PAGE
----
If the intersection graph representations have the additional requirement that different vertices must be represented by different sets, then the clique expansion property can be omitted.

An order-theoretic analog to the intersection graphs are the inclusion orders. In the same way that an intersection representation of a graph labels every vertex with a set so that vertices are adjacent if and only if their sets have nonempty intersection, so an inclusion representation *f* of a poset labels every element with a set so that for any *x* and *y* in the poset, *x* y if and only if *f*(*x*) ? *f*(*y*).

- ?ulík, K. (1964), "Applications of graph theory to mathematical logic and linguistics",
*Theory of Graphs and its Applications (Proc. Sympos. Smolenice, 1963)*, Prague: Publ. House Czechoslovak Acad. Sci., pp. 13-20, MR 0176940. - Erd?s, Paul; Goodman, A. W.; Pósa, Louis (1966), "The representation of a graph by set intersections" (PDF),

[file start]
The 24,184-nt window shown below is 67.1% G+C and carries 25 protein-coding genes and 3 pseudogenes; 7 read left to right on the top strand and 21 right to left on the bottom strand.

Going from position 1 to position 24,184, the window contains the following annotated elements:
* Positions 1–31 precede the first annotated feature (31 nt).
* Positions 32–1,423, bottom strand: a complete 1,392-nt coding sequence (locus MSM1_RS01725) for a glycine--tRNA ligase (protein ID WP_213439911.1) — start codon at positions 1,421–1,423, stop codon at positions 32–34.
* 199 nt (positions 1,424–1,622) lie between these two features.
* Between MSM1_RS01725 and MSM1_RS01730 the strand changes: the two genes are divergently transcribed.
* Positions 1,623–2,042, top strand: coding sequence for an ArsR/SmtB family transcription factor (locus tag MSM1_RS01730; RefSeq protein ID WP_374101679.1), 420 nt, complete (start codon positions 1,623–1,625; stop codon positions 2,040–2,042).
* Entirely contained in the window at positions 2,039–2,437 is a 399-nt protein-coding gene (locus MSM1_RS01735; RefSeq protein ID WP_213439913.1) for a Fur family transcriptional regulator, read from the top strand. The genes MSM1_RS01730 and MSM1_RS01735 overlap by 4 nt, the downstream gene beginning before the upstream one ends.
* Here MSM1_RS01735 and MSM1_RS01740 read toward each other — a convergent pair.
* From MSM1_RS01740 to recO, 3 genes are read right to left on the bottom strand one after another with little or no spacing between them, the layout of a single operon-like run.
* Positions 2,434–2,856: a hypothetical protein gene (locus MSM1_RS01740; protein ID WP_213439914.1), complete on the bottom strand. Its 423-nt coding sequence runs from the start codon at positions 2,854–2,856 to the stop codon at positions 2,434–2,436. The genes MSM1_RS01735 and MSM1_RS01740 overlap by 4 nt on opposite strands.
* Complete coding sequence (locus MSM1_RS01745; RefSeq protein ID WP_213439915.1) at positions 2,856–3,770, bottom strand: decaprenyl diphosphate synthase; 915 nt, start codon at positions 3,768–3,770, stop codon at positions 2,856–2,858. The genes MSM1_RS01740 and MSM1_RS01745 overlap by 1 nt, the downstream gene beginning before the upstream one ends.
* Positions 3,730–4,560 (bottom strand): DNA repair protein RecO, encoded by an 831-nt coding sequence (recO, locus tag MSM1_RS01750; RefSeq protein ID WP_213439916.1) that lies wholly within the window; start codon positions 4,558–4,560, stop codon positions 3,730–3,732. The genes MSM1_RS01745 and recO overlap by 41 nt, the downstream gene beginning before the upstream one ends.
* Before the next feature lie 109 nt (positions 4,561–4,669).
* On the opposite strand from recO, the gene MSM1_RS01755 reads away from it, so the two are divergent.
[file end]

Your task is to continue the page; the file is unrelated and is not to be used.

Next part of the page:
*Canadian Journal of Mathematics*,**18**(1): 106-112, doi:10.4153/CJM-1966-014-3, MR 0186575. - Golumbic, Martin Charles (1980),
*Algorithmic Graph Theory and Perfect Graphs*, Academic Press, ISBN 0-12-289260-7. - McKee, Terry A.; McMorris, F. R. (1999),
*Topics in Intersection Graph Theory*, SIAM Monographs on Discrete Mathematics and Applications,**2**, Philadelphia: Society for Industrial and Applied Mathematics, ISBN 0-89871-430-3, MR 1672910. - Szpilrajn-Marczewski, E. (1945), "Sur deux propriétés des classes d'ensembles",
*Fund. Math.*,**33**: 303-307, MR 0015448. - Schaefer, Marcus (2010), "Complexity of some geometric and topological problems" (PDF),
*Graph Drawing, 17th International Symposium, GS 2009, Chicago, IL, USA, September 2009, Revised Papers*, Lecture Notes in Computer Science,**5849**, Springer-Verlag, pp. 334-344, doi:10.1007/978-3-642-11805-0_32, ISBN 978-3-642-11804-3. - Scheinerman, Edward R. (1985), "Characterizing intersection classes of graphs",
*Discrete Mathematics*,**55**(2): 185-193, doi:10.1016/0012-365X(85)90047-0, MR 0798535.

- For an overview of both the theory of intersection graphs and important special classes of intersection graphs, see McKee & McMorris (1999).

- Jan Kratochvíl, A video lecture on intersection graphs (June 2007)
- E. Prisner, A Journey through Intersection Graph County

This article uses material from the Wikipedia page available here. It is released under the Creative Commons Attribution-Share-Alike License 3.0.